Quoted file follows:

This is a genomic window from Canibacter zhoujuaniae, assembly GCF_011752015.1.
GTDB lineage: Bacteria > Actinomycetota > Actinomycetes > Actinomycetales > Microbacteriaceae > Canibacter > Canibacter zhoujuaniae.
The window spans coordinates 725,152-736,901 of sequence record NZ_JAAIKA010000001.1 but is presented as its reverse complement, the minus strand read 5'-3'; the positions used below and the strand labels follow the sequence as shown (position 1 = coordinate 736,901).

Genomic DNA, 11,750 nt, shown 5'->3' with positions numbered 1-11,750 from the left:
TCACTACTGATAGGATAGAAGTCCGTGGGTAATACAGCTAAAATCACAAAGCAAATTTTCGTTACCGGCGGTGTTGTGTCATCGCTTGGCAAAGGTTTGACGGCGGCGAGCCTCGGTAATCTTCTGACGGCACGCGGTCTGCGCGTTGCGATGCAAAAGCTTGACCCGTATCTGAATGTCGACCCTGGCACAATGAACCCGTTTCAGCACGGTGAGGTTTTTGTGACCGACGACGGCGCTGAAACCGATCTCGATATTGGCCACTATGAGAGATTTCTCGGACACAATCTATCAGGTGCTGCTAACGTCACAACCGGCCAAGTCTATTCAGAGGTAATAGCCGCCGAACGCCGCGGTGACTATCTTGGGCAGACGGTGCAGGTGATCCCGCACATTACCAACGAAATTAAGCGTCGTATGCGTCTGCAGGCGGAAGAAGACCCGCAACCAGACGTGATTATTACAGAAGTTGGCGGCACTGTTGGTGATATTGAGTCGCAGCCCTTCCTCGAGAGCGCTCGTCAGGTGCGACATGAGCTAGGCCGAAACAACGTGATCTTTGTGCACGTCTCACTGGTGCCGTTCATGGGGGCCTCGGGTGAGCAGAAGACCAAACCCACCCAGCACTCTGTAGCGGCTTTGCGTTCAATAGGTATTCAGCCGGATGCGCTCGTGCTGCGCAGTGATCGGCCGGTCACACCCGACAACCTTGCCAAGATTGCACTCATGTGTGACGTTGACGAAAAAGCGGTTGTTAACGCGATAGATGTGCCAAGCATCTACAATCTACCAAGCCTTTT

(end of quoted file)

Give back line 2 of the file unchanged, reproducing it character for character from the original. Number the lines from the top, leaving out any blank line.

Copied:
GTDB lineage: Bacteria > Actinomycetota > Actinomycetes > Actinomycetales > Microbacteriaceae > Canibacter > Canibacter zhoujuaniae.